Measuring Up: Synchronizing Biodiversity Measurement Systems for Markets and Other Incentive Programs
The actions taken on private lands by farmers, ranchers, and foresters and on public lands by government agencies have an enormous influence on America‘s biodiversity. Biodiversity is a key component to a healthy natural environment, which can supply the ecosystem services that sustain our economy and human health. Billions of public and private dollars are invested in the United States each year to create incentives for management practices that preserve and enhance biodiversity. Despite these financial flows the United States is not meeting its conservation goals, and multiple groups, from conservation practitioners to biodiversity market participants, are calling for better approaches to improve the effectiveness of conservation investments.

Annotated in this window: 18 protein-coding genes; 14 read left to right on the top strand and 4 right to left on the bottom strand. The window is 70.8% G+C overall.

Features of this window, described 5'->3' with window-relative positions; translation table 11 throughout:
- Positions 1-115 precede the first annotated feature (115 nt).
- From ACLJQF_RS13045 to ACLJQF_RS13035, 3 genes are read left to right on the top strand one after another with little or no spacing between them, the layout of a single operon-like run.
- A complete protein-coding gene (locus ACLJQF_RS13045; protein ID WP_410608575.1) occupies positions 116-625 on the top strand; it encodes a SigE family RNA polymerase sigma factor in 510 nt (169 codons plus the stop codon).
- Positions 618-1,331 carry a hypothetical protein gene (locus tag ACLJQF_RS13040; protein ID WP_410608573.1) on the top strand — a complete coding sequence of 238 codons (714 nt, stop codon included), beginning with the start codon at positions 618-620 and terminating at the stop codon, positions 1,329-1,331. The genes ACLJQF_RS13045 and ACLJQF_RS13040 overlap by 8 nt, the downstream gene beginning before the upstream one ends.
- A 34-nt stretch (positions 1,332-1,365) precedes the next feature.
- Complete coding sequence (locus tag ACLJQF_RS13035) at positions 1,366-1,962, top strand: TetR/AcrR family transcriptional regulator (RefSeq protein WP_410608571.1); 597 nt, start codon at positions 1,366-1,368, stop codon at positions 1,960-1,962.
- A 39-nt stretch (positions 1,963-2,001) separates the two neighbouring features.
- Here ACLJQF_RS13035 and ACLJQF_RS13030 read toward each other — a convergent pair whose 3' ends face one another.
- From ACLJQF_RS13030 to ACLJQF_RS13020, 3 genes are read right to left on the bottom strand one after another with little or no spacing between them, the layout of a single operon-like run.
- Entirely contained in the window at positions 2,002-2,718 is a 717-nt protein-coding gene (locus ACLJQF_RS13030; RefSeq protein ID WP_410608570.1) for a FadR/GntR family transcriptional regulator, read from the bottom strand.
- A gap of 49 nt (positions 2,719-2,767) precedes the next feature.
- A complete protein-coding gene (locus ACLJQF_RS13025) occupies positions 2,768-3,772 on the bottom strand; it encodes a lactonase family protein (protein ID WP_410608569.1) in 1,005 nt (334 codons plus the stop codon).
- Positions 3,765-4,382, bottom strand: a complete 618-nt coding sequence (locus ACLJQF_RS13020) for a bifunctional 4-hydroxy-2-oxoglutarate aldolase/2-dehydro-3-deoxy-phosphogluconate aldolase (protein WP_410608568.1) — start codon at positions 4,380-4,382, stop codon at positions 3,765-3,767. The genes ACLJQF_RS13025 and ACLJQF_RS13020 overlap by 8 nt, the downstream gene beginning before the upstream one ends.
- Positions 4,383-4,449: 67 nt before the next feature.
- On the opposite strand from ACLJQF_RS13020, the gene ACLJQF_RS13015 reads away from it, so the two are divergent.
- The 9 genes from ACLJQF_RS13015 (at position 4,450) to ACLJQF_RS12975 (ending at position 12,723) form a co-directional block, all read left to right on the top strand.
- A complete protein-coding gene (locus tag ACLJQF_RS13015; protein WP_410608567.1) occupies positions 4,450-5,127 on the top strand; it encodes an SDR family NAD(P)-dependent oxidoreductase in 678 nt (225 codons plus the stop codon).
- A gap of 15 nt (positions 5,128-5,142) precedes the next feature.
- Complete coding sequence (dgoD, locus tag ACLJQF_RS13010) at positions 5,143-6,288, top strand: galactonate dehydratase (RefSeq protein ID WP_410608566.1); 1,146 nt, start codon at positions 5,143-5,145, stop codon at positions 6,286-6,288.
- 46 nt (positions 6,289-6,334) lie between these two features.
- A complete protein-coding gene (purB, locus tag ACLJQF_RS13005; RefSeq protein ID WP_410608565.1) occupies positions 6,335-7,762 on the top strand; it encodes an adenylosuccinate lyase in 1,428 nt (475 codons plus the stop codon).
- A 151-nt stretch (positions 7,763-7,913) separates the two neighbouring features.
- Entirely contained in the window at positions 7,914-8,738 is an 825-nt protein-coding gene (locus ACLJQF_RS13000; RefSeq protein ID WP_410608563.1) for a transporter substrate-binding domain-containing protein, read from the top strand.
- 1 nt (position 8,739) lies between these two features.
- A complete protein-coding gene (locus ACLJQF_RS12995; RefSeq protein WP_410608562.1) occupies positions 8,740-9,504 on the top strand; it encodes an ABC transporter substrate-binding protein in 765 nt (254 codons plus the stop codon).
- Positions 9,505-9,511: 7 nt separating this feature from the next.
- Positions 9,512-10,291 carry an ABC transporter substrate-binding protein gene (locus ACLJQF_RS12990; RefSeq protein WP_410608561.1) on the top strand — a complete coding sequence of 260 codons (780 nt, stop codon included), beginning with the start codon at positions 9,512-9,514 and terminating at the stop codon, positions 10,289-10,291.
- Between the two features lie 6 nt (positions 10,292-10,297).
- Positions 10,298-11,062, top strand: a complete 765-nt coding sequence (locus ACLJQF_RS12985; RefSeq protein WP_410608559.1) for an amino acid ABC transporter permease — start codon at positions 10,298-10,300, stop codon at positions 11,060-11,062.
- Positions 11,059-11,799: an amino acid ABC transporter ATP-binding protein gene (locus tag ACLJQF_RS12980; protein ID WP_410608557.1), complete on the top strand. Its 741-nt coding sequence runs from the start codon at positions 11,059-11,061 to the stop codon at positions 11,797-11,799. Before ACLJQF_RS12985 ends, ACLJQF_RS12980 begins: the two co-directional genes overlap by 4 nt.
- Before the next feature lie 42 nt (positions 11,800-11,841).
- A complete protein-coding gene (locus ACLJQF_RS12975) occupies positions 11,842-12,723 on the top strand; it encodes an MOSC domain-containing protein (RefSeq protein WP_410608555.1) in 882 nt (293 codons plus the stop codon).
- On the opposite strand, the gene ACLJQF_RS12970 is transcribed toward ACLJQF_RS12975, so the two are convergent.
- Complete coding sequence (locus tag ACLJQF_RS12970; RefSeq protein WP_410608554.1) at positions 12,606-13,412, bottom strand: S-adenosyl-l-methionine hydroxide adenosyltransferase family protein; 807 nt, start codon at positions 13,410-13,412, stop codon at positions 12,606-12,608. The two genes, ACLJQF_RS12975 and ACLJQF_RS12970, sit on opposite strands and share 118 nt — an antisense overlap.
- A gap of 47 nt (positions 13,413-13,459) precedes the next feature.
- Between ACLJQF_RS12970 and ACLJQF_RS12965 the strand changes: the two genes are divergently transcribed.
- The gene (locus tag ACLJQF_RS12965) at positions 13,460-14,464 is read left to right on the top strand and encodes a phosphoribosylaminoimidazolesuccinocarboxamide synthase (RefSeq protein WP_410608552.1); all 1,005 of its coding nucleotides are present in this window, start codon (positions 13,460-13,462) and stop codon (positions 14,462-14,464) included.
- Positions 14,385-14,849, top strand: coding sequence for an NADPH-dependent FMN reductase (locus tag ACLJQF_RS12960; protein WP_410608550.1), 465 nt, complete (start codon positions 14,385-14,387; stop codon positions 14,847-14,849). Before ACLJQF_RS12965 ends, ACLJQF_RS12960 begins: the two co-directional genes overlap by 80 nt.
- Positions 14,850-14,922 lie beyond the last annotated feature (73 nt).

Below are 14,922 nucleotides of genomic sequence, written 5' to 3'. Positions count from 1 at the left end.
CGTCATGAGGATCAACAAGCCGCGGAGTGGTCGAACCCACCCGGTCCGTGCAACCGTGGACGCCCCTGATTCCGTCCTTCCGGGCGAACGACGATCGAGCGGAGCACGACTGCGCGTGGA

This report, prepared for the U.S. Department of Agriculture (USDA) Office of Environmental Markets, focuses on two areas of action that could help improve effective investments for biodiversity: 1) Standardizing systems for measuring the outcomes of current incentive programs, and 2) Providing options for how federal agencies and others might support biodiversity incentives, particularly markets for biodiversity. The report also addresses Section 2709 of the 2008 Farm Bill, which directs USDA to provide guidance and support for market-based approaches to engage more landowners in conservation.